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What is exactly meant by wave nature,does the particle move like a

  1. Jul 30, 2010 #1
    what is exactly meant by wave nature,does the particle move like a wave or it moves along path of a wave or something other?(talking about macro sized particles)
     
  2. jcsd
  3. Jul 30, 2010 #2
    Re: wave-particle

    Hi there,

    This is probably one of the most difficult concept to grab at first.

    Einstein, Schrödinger, and others have shown that matter and energy is very closely related. From the most famous equation from Einstein E=mc2, you can see that matter can be transformed to energy, and vice-versa. Ok, for now no problem. We can see the difference between matter and energy.

    But what can also come from this and other equation is that matter, sometimes, behaves like energy (or a photon), and that energy, sometimes, behaves like matter. This dual behavior only shows that to be able to completely understand and model different events, we need to consider one or the other or both.

    Hope this helps. Cheers
     
  4. Jul 30, 2010 #3
    Re: wave-particle

    can u suggest me a book? I did end my+2 grade with lotmany doubts in this area
     
  5. Jul 30, 2010 #4
    Re: wave-particle

    Well surely this shows that matter and energy is one and the same? :)
     
  6. Jul 30, 2010 #5
    Re: wave-particle

    Hi there,

    Not one, but that there is a duality principle. From my understanding, this implies that both can be used to explain the behavior of nature.

    But they are very different otherwise, from one another.

    Cheers
     
  7. Jul 30, 2010 #6
    Re: wave-particle

    Obviously they are different... one is a condensed energy that forms the structures of matter whilst the other is a energy not in a condensed state. Yet they are ultimately the same. Duality principle only exist when you choose to address the state of energy either as energy or as matter. In truth there is no duality as both are one and the same thing.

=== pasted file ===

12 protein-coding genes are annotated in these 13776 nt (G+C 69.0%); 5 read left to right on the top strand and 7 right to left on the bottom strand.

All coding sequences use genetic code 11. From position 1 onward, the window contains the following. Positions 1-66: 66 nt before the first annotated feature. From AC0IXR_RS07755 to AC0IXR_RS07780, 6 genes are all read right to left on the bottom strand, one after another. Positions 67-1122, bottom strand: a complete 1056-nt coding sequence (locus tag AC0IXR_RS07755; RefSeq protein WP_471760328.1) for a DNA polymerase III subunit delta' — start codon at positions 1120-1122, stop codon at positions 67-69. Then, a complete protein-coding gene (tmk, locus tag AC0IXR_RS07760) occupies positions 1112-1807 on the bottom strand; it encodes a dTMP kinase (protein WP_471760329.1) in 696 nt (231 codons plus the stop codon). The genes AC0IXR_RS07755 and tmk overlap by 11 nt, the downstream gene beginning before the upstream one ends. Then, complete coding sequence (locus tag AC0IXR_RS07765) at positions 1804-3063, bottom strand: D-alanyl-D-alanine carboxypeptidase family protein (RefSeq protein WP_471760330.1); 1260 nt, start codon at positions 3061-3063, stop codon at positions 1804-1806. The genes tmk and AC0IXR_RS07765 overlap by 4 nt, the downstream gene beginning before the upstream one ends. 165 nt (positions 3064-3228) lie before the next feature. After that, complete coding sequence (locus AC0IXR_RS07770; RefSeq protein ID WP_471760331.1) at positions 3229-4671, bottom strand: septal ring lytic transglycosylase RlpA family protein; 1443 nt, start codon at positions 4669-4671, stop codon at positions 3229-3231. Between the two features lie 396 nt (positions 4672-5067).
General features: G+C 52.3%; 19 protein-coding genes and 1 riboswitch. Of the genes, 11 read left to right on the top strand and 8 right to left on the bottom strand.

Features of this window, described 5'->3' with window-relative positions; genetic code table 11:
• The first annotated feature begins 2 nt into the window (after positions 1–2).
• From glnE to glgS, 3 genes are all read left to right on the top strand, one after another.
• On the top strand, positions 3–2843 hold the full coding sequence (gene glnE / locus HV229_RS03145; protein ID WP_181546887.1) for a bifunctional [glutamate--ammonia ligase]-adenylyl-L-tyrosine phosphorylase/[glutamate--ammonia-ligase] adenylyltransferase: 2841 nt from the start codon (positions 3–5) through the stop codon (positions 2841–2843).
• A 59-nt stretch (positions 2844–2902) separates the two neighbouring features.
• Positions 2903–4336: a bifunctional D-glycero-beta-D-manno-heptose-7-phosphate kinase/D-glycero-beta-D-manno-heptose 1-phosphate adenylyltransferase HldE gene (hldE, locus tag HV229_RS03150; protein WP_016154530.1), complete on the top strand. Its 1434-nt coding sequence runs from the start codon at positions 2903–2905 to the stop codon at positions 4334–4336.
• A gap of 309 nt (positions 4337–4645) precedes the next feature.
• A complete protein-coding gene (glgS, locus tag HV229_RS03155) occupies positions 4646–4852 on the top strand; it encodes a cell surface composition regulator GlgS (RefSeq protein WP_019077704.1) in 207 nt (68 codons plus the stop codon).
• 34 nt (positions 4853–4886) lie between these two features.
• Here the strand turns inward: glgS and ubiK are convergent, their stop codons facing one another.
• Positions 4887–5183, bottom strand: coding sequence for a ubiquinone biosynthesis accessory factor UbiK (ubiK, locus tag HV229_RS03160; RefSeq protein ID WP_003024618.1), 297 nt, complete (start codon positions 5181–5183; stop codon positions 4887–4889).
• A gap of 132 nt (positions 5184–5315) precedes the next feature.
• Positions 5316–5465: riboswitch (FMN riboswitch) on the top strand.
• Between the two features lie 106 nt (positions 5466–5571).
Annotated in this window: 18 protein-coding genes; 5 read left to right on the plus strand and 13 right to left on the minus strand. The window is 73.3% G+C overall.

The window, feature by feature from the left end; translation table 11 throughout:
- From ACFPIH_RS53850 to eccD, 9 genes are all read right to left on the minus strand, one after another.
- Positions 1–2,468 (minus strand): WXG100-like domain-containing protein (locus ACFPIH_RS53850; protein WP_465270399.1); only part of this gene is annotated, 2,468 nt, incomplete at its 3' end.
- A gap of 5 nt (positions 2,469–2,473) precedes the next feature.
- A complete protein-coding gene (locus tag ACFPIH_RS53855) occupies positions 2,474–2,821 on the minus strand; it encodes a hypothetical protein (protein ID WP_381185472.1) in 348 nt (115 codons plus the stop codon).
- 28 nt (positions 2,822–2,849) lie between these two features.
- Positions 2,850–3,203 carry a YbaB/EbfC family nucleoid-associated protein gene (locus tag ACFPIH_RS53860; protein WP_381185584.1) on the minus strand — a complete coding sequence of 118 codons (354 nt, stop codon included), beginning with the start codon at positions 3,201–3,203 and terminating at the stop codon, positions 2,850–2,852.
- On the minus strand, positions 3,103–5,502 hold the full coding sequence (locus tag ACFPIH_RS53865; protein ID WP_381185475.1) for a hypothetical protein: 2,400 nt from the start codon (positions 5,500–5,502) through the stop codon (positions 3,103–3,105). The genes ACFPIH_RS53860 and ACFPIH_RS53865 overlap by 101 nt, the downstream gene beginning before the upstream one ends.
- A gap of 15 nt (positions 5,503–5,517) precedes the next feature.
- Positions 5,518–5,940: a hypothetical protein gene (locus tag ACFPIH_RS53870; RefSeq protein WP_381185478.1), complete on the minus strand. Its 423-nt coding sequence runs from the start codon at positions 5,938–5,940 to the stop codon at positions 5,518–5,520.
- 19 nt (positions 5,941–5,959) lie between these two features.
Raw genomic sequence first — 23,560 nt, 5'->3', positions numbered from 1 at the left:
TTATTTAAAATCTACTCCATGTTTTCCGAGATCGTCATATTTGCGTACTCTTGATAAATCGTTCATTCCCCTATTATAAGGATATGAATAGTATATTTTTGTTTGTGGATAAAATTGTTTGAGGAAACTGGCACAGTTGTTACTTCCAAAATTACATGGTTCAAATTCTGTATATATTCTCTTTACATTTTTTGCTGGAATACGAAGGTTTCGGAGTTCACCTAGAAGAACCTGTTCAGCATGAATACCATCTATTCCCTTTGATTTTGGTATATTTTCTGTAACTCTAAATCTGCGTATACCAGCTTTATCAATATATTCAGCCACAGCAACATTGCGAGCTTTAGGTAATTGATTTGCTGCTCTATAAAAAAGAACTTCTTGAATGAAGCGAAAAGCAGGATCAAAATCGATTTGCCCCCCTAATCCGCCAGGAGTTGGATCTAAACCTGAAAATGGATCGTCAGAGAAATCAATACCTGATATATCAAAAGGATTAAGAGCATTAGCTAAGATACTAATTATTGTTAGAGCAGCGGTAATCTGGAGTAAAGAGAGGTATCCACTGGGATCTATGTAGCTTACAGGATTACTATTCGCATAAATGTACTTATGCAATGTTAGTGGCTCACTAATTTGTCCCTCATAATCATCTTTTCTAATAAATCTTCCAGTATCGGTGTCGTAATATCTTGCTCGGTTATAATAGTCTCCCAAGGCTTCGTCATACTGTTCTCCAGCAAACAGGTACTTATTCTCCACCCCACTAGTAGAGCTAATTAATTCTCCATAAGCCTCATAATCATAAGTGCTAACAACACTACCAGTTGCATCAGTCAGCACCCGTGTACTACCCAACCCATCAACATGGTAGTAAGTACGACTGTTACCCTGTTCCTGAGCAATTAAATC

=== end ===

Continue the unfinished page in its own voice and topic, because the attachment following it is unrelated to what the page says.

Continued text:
8. Jul 30, 2010 #7
    Re: wave-particle

    what is exactly meant by behaving like a wave explain it a little more elaborate manner?
     
  9. Jul 30, 2010 #8
    Re: wave-particle

    OK. think of a particle whilst its stationery... what do you see? a stationery particle, right? Now think of this particle setting off on a jouney to a distant galaxy. So lets say it's going to travel from Galaxy A to Galaxy B. When it arrives at Galaxy B it becomes a stationery particle again because it occupies a given space, yet whilst travelling from Galaxy A and Galaxy B is was in a state of wave-function. Why? because between Galaxy A and Galaxy B it was 'moving' which prevented it from attaining a given point in space-time that could be measured and calculated. Thus a particle is only a particle when it is stationery, because it occupies a given space-time that can be measured. When it's not a particle it is a wave because it can be anywhere, there is NO SET point that it occupies. When you go a step further, it is neither the wave or the particle and it's both. Tricky? lol
     
  10. Jul 30, 2010 #9
    Re: wave-particle

    what is exactly meant by wave nature,does the particle move like a wave or it moves along path of a wave or something other?(talking about macro sized particles)
     
  11. Jul 30, 2010 #10
    Re: wave-particle

    came back to the first question again!!!!!
     
  12. Jul 30, 2010 #11
    Re: wave-particle

    prudhvi mohan, Andrey answered your question already. You might not have gotten what he meant, so I'll try to rephrase.

    I'll use photons for this, rather than just the term particle. When a photon travels through space it travels in a wave. The exact position of the photon in unknown. We can determine a probable range of locations of the photon. Once the photon strikes something, for example a piece of photographic paper, the wave collapses and the exact position can be determined.

    We use both the wave and the particle descriptions because individually neither description accurately describes our observations.
     
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